Masculinity also seems to be, in Juice’s hands, less toxic than as handled by some others. Certainly the makeup of the Hammerstein crowd attested to his connection with fans of both genders — easily 40 or 50 per cent of the crowd was female. A friend who came with me to the show wearing a Limp Bizkit tee asked me if I had ever gone to the Family Values Tour — the Korn-led 1998 trek that arguably marked the pinnacle of nü metal — and whether tonight’s crowd was reminiscent of that. I had — I once spent days on the road on a promo tour with Korn — but emphatically no, the vibe between the two is very different. Juice WRLD gives voice to young dudes, evolved for the 21st century.
The breakout song that called out heartbreaking girls, “All Girls Are the Same” followed, and finally, to end the set, the brilliant “Robbery." If “All Girls” and “Lucid” are what put Juice on the musical map and sent his career on an improbably stratospheric trajectory, “Robbery” is perhaps his most perfect single to date. Mining heartache once again, he sings, “She told me, put my heart in the bag/ And nobody gets hurt," it’s as moving as any emo-punk standard, and when it concludes “It was a gift and a curse," you hope that life nowadays is, for Juice, more of the former. It certainly should be.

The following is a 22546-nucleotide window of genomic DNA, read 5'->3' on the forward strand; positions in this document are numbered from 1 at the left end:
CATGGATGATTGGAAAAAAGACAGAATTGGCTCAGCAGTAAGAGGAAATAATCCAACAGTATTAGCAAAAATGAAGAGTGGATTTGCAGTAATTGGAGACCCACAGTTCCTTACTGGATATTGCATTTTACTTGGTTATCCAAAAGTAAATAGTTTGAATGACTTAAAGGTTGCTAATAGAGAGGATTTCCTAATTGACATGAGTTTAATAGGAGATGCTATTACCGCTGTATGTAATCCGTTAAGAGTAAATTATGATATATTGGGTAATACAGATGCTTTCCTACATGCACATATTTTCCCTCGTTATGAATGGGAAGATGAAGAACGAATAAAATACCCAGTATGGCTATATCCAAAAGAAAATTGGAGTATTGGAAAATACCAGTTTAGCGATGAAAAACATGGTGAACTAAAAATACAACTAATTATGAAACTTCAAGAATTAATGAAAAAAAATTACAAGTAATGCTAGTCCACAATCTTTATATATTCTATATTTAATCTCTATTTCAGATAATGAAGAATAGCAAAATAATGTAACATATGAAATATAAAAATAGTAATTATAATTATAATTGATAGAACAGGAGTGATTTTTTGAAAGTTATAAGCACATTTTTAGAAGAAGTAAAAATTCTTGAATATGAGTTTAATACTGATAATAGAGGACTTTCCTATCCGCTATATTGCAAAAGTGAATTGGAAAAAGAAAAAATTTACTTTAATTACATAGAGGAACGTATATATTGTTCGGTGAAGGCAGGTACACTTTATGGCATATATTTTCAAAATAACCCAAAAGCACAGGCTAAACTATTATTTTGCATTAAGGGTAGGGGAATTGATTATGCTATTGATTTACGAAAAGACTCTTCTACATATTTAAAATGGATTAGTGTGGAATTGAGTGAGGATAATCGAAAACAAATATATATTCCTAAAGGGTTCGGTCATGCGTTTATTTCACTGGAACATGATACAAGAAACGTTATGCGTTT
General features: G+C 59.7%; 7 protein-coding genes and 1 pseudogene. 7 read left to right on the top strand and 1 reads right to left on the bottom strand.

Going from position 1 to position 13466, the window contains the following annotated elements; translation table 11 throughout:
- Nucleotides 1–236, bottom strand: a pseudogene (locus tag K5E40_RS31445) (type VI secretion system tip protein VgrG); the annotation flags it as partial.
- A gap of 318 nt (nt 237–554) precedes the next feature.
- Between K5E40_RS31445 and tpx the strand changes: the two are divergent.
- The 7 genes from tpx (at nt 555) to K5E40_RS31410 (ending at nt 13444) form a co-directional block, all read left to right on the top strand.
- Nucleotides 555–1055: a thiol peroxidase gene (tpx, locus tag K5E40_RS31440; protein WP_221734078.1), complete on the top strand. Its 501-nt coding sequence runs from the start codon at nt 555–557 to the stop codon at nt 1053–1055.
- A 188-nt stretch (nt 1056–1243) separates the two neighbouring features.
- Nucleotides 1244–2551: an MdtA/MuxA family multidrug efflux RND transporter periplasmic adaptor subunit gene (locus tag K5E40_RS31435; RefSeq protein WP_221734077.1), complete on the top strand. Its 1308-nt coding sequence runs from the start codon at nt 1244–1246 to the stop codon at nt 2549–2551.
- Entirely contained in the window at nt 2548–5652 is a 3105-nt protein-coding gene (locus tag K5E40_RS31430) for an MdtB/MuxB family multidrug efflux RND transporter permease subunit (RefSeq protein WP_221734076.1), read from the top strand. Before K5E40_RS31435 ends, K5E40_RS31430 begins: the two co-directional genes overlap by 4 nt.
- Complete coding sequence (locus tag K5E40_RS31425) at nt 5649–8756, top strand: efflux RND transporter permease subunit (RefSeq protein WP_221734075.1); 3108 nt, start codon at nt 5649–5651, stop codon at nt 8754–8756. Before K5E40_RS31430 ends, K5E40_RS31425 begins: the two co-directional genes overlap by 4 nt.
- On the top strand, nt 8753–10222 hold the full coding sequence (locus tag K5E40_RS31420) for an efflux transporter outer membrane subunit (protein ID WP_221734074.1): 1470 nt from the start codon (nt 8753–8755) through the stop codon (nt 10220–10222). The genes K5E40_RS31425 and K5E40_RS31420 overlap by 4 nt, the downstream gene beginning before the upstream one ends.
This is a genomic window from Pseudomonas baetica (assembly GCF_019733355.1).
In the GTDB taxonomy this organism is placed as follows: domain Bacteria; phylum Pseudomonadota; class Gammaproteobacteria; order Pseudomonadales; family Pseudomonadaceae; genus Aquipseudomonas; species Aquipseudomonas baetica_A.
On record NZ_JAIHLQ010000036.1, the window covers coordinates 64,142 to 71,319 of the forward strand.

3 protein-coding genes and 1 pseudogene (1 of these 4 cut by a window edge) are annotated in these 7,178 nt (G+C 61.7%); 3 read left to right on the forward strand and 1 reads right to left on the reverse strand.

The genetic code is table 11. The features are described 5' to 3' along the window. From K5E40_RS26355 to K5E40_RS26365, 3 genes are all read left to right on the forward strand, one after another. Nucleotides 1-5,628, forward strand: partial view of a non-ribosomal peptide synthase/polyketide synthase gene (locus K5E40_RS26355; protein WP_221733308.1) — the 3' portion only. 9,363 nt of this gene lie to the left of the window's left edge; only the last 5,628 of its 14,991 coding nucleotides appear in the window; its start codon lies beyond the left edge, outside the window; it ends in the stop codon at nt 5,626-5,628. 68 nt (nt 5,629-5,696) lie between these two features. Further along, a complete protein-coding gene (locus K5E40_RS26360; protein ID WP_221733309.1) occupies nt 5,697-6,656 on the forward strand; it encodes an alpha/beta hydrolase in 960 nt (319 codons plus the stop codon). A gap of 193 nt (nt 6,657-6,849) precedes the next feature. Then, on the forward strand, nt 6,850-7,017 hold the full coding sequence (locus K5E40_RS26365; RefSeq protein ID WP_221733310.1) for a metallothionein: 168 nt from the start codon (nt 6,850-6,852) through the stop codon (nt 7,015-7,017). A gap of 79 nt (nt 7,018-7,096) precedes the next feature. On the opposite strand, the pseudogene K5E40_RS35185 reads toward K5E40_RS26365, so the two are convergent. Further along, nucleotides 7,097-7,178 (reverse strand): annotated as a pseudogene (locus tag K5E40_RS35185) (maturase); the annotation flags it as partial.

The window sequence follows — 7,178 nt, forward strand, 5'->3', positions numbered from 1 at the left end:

And of course, what to return to the stage for an encore with, than the ubiquitous “Lucid Dreams” — at this point, a next-gen classic — and finally, because you should always leave them on an exhilarating note, “Syphilis.” I’ll always be more down with sex than with guns, but Juice reflexively conflates the two on Death Race’s hardest-hitting track, declaring “On my gun is a dick, I’m gon’ fuck your face with it.” Vulgar, sure, but a banger that sent a sweaty two thousand into the New York City night well sated — though not before some words of young wisdom from the night’s hero.
“Y’all, everybody has aspirations,” he shared. “Follow your dreams, and you will end up where you want to be in this life!”